In person, Dyer is gracious, funny, and tall. A warm and forthcoming subject, he occasionally looped back to a previous topic, making sure we had covered it thoroughly enough, a habit that—again—will come as no surprise to his readers.

—Matthew Specktor

 

INTERVIEWER

The first thing I’d like—

DYER

Excuse me for interrupting, but—at the risk of sounding like some war criminal in the Hague who refuses to acknowledge the legitimacy of the court in which he’s being tried—I have to object to the parameters of this interview.

INTERVIEWER

On what grounds?

DYER

It’s titled “The Art of Nonfiction.” Now I could whine, “What about the fiction?” but that would be to accept a distinction that’s not sustainable. Fiction, nonfiction—the two are bleeding into each other all the time.

INTERVIEWER

You don’t distinguish between them at all?

DYER

I don’t think a reasonable assessment of what I’ve been up to in the last however many years is possible if one accepts segregation. That refusal is part of what the books are about. I think of all of them as, um, what’s the word? Ah, yes, books. I haven’t subjected it to scientific analysis, but if you look at the proportion of made-up stuff in the so-called novels versus the proportion of made-up stuff in the others, I would expect they’re pretty much the same. For example, I was doing a reading the other day where I read a bit from Out of Sheer Rage—it all sounds a bit meta!—about giving a lecture in Denmark.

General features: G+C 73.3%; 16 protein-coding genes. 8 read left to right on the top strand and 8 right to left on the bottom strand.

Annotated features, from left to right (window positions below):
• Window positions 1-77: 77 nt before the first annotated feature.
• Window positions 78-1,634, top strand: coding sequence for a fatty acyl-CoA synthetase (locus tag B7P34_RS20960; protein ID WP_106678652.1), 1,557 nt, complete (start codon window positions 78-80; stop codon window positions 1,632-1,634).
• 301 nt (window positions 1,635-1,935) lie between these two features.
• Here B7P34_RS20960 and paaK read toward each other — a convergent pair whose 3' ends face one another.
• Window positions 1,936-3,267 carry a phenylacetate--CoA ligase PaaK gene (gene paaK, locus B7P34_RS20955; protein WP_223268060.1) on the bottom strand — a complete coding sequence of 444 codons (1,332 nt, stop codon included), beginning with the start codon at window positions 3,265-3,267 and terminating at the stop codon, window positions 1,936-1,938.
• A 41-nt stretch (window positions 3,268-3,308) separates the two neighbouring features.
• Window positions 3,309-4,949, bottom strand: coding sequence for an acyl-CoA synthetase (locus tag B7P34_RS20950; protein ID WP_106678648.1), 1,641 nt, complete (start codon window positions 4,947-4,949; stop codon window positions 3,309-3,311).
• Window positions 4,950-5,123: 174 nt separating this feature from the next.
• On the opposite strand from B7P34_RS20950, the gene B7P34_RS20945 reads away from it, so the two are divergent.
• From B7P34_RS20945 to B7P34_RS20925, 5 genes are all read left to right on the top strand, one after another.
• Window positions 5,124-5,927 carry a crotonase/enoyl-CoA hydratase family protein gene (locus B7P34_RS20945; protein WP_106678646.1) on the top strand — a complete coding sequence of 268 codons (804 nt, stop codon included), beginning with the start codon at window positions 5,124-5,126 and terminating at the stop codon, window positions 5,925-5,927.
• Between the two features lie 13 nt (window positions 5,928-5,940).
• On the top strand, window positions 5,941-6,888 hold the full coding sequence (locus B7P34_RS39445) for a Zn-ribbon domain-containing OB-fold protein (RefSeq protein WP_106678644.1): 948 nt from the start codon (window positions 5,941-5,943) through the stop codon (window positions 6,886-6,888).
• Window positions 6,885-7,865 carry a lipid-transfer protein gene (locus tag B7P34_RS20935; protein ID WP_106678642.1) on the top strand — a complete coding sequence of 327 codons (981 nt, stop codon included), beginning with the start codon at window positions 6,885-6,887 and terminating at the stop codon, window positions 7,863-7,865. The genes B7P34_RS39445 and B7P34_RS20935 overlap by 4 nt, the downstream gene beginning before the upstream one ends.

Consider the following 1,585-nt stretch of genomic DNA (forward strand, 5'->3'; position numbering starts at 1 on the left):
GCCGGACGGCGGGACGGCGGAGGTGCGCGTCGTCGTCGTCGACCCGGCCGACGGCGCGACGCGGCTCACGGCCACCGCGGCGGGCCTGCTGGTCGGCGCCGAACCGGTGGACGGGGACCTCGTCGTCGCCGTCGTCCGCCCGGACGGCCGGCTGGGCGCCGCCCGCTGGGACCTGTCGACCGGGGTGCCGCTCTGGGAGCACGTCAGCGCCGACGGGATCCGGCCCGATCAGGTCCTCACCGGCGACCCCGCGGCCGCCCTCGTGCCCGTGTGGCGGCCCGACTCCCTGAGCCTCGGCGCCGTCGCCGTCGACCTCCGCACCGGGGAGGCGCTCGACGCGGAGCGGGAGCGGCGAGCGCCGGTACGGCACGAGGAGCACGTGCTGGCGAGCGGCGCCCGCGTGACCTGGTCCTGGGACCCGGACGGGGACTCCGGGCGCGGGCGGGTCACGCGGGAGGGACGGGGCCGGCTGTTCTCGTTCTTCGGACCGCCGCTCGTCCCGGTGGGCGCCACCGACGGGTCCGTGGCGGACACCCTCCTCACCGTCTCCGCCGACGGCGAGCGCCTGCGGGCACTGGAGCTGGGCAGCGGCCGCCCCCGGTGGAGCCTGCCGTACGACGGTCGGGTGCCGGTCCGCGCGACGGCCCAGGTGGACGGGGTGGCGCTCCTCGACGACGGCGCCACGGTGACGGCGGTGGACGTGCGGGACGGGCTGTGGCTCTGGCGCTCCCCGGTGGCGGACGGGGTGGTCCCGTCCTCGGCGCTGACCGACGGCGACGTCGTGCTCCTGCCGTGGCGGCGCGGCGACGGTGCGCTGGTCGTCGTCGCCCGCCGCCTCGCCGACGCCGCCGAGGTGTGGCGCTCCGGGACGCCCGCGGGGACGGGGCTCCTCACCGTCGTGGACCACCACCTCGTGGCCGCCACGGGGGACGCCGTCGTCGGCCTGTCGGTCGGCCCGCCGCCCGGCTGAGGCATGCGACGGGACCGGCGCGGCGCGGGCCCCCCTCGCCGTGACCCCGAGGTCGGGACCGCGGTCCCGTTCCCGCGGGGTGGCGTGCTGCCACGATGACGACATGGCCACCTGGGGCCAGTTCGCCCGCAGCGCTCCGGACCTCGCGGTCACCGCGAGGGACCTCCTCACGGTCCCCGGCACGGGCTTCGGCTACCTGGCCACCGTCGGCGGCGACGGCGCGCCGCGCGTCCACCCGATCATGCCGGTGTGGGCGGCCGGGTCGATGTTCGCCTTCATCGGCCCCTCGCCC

INTERVIEWER

The part where you claim to show up sick and unprepared?

DYER

Yes. That part is completely invented. My motto is always, “If you’re not overprepared you’re underprepared.” I’m a grammar-school boy, I do my homework. Likewise, in the fiction, so much of the stuff is drawn from real life. But that’s not the point really. The point is that the techniques are pretty much the same in fiction and nonfiction. It’s not like Susan Sontag, where there’s an easily recognizable division between the two. Sontag was always saying, Why don’t you adequately acknowledge the greatness of my fiction? Well, there are several possible responses to that, but the important thing is that she accepted a separation that I reject. It’s just a bunch of books. To go back to your earlier question, I think the distinction between fiction and nonfiction is less about “Did it really happen or was it made up?” than it is about form. And, more than form, it’s about the expectations that are brought to certain forms. According to how a book is presented, packaged, or identified, readers have certain expectations. Following from that they expect books within broadly identified categories to behave in certain ways. So people can find it quite disconcerting when a book isn’t doing what they think it’s meant to be doing, even if the book is completely fine on its own terms and has no desire to conform to some external set of expectations. My books are often disappointing in that regard. Maybe in other ways, too, but I am mercifully and necessarily oblivious on that score.